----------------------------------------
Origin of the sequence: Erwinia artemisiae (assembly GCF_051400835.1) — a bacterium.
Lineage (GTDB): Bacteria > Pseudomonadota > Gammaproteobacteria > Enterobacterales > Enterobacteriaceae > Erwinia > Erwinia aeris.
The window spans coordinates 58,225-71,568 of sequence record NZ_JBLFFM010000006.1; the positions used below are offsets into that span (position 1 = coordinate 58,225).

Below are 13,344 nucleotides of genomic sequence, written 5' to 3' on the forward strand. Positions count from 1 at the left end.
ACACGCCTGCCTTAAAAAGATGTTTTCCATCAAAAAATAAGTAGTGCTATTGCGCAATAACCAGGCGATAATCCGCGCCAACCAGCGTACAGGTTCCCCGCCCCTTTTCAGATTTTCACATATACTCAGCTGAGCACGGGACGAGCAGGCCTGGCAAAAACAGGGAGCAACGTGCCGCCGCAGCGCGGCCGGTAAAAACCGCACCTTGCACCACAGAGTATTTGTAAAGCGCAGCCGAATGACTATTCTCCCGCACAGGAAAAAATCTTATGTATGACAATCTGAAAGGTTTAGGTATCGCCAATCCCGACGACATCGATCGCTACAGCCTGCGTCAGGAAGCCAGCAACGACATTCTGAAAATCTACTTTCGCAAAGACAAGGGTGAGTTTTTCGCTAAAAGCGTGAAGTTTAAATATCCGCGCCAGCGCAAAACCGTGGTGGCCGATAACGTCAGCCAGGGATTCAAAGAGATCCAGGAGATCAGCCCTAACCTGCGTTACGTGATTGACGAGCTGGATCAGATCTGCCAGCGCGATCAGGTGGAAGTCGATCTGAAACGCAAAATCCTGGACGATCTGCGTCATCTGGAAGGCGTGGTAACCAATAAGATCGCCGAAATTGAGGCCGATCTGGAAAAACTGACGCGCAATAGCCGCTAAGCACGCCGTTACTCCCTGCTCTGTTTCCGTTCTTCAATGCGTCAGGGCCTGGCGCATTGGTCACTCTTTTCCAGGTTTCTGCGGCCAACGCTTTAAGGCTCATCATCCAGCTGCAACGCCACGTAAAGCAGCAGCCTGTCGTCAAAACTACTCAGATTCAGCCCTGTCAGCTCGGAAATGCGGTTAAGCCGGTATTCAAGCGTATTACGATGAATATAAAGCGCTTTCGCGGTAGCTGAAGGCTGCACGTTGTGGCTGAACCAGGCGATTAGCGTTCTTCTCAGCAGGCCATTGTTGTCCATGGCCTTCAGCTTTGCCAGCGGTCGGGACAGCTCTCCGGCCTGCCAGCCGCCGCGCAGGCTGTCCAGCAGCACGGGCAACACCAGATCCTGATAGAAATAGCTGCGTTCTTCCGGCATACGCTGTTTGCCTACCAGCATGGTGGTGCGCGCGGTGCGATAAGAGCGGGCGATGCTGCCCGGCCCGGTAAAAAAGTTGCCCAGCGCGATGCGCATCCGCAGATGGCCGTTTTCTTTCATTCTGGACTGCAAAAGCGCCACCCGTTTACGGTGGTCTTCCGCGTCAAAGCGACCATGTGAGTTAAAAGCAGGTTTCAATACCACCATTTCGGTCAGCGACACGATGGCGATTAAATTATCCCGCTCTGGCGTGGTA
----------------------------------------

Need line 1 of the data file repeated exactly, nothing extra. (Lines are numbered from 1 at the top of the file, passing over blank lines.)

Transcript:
Origin of the sequence: Erwinia artemisiae (assembly GCF_051400835.1) — a bacterium.